Fig. 3 is a side elevational view'with the near wall of the casing removed for the sake of clearness;

Fig. 4 is a fragmentary plan view taken substantially on line 4-4 of Fig. 1;

Fig. 5 is a fragmentary plan view taken on line 5-5 of Fig. 1; and

Fig. 6 illustrates a portion of the coin control mechanism, the importance of which is herein-' after fully explained.

The device of my invention, in the form illus trated in the drawings, comprises a casing I, within which is hung a shaft 2, and a series of spider-like members 3 are rigidly secured to this shaft. The three legs of these members, which for convenience hereinafter generally are referred to as the spiders, are shaped to supportthe objects to be dispensed, in this case bottles A, and to guide the bottles to a delivery tray 4, at the bottom of the casing, in the manner which'will new be described in detail.

The rear end of the shaft 2 is fitted with a rigidly afiixed star-shaped cam 5, having grooves 5 shaped to receive a roller '6 which, in turn, is mounted for rotation on the end of an arm I. The weight of the stored bottles urges rotation of the cam in the direction of the arrow of Fig. 2, but it is held against such rotation by the roller 5. The arm 1 is shown pivotally supported at 8, and it is made at its outer end with a bent lip 1*. A second arm 9 is shown hung at l0, and it is at its outer end fitted to support a pawl II, the tip of which rides under the lip 1 of the arm I. A spring l2 maintains this pawl projected into the position shown, against'a stop l3.

As indicated in Fig. 1, the bottle A is held by one of the legs of the spiders pressed against the left side wall M of the casing; ready to drop into 3 y the delivery tray 4 the moment the spider is released for rotation. Such release is effected by an upward pull on the arm 9 to cause th pawl I I to swing the arm 7 upward until the roller 6 reaches and passes the corner of the cam, thereby to release the cam for rotation and so to free the bottle held by the legs of the spiders for delivery into the tray.

It is not, however, safe to permit the piece of merchandise to drop suddenly, particularly where glass bottles are to be dispensed, and it is for this reason advisable to introduce means for controlling the speed of rotation of the released cam and spiders. Such means is here shown in the form of a pneumatic check comprising a dashpot [5, such as commonly used in door checks, and a plunger l.6, terminating in a head l'l, which rides on a stud I8 of the arm I. The portion 5, of the cam, which extends.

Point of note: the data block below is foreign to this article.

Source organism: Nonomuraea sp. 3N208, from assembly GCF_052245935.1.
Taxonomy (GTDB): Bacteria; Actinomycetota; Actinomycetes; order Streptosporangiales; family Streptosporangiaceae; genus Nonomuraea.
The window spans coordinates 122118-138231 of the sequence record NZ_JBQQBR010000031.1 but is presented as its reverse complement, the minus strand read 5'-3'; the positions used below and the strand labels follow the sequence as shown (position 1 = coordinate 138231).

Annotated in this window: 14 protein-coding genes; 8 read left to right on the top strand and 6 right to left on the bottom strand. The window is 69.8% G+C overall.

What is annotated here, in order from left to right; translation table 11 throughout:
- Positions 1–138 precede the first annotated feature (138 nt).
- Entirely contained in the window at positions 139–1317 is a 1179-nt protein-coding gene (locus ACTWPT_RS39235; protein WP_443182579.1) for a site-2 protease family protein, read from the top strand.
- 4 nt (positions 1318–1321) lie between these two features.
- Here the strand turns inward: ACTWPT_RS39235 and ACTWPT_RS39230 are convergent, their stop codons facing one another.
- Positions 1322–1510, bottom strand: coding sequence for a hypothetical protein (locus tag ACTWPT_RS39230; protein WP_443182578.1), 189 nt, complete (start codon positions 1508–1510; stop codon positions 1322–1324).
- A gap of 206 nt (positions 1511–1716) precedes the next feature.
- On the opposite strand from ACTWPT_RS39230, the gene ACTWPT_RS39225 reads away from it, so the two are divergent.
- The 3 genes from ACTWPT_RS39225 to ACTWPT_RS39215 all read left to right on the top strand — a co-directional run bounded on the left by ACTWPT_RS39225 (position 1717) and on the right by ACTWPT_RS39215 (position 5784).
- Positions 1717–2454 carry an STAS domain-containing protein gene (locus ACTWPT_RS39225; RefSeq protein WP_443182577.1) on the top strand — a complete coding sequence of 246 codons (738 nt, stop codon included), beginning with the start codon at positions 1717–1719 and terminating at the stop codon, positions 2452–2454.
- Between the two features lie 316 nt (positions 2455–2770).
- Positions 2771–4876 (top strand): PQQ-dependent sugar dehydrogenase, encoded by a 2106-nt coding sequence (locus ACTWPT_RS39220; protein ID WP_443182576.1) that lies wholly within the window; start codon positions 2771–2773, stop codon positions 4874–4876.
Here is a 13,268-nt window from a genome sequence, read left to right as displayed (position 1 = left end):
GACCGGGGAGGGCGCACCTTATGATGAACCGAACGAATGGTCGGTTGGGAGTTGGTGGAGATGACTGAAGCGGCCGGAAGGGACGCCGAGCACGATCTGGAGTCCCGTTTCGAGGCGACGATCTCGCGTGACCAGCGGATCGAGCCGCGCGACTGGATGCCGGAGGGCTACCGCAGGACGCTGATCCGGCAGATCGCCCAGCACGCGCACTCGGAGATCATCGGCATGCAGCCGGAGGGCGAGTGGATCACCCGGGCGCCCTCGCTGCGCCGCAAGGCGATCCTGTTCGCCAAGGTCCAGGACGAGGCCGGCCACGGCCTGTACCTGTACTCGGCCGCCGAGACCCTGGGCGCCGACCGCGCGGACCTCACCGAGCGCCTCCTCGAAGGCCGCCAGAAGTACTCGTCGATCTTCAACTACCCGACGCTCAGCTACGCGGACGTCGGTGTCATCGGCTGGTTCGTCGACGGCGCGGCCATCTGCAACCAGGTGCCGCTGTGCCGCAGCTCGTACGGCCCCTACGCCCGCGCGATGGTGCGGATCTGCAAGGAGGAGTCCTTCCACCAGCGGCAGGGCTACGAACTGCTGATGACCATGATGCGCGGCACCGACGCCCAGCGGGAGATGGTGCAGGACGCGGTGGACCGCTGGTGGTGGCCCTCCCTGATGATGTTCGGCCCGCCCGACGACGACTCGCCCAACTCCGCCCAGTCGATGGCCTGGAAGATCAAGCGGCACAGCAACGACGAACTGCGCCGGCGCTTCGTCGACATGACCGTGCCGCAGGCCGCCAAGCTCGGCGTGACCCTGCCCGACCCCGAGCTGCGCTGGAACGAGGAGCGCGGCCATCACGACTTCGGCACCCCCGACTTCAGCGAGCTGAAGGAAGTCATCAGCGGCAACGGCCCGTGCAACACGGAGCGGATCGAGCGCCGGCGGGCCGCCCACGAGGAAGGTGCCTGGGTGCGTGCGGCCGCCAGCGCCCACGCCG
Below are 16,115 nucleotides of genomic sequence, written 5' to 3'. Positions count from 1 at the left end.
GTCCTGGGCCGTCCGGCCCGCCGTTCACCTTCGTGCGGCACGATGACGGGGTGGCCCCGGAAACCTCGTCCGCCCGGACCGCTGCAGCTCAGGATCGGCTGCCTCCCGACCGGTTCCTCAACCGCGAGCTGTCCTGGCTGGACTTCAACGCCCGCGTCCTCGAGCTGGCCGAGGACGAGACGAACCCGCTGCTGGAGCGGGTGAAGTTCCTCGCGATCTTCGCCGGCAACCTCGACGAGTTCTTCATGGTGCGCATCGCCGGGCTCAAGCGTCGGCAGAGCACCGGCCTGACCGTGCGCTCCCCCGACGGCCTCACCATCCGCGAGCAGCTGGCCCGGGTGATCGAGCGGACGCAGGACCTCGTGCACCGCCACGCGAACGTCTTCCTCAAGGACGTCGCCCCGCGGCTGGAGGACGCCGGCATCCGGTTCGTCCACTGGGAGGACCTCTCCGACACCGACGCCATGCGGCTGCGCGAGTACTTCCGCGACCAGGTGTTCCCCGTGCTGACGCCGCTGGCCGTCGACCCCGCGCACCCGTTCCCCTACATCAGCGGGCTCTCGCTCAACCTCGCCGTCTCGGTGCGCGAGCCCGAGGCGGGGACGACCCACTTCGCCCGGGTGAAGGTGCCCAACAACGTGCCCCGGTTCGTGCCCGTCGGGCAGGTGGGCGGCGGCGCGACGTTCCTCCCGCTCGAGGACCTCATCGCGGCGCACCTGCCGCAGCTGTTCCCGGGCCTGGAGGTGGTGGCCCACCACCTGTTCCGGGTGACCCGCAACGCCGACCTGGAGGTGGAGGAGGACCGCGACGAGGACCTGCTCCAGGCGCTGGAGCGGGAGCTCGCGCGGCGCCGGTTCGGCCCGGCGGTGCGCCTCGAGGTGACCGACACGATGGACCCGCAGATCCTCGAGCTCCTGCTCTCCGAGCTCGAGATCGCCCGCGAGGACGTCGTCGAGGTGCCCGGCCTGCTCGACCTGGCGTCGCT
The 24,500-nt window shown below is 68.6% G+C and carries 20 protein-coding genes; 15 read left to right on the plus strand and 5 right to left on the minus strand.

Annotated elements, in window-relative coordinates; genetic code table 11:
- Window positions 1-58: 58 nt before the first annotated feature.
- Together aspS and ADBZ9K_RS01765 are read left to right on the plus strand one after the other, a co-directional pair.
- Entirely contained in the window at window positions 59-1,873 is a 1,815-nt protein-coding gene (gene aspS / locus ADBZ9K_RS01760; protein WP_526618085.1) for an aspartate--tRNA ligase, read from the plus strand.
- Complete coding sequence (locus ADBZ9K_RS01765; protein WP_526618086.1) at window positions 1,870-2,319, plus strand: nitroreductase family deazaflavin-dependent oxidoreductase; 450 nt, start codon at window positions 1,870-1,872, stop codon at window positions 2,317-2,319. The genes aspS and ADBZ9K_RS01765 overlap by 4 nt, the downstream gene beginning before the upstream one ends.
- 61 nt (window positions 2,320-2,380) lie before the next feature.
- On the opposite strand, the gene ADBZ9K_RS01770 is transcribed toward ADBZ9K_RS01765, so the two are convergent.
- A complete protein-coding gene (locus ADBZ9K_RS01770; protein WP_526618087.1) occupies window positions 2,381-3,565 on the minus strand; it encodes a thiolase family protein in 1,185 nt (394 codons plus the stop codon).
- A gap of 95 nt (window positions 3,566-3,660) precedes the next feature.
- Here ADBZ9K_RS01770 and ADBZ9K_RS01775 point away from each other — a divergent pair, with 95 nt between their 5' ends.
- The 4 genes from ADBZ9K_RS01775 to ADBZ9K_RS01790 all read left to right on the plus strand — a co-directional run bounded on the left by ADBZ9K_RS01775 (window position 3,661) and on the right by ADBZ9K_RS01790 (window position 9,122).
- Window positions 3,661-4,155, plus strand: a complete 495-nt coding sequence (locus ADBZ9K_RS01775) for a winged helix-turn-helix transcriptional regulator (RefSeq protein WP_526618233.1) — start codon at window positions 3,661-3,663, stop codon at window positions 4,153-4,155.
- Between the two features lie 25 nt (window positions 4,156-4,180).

from the corner 5 thereof, rises on an easy curve until the point 5 is reached, to impart further rising movement-to the roller 6-, but as such movement is checked by the plunger H3, it isseen that the bottle is so slowly released that no danger of breakage is present. The plunger is controlled at constant speed with either light or heavy load by relief of compression through a small orifice, inthe head of the dashpot, as usual in practice.

At this point, attention is directed to the shape of the spider leg, the point 3 of which enters between the bottles A and A as the spider slowly turns to release the bottle A, and it is important to note that the bottle A at the same time rolls along the convex edge 3, whereupon the bottle. A rolls along the next following convex edge 3'. The rotation continues until the bottle A reaches the position previously occupied by the bottle A; the roller 6 drops'into the next following groove 5; and rotation ceases. It is to be noted that the side walls 14 and H), of the casing, preferably are made from'uniformly spaced, parallel bars or rods and that, in the case of the lower end of the wall l9, such horizontal spacing is necessary in order to provide clearance for spider rotation.-

The casing supports a framework high enough to maintain stored therein so large a number of bottles or cans that the weight thereof would, if the objects were free to drop suddenly, be likely to cause breakage. But because the speed of rotation is slowed'down, and also due to the curvature of the spider legs, it is found that the dispensing movement of the merchandise is continuously under control so completely that no bumping, jarring, or clashing takes place.

It is in devices such as herein described, necessary to arrange the cam and spiders in correct relation to the casing wall I4, in order for the spiders more firmly to grip the bottle A and properly to release this bottle upon rotation of the cam and spiders, and it may for this reason he found advantageous to mount the above described control mechanism for adjustment relative to the casing. To this end, I have shown all of this mechanism mounted on a plate 29, see Fig. 2, which may be rotated on the shaft '2 until the desired, correct position of the parts thereof is attained. A screw 2! is seated in a slot of the plate Zil'toclamp the latter in ad- .iusted position on the casing; or more screws may be added if found necessary.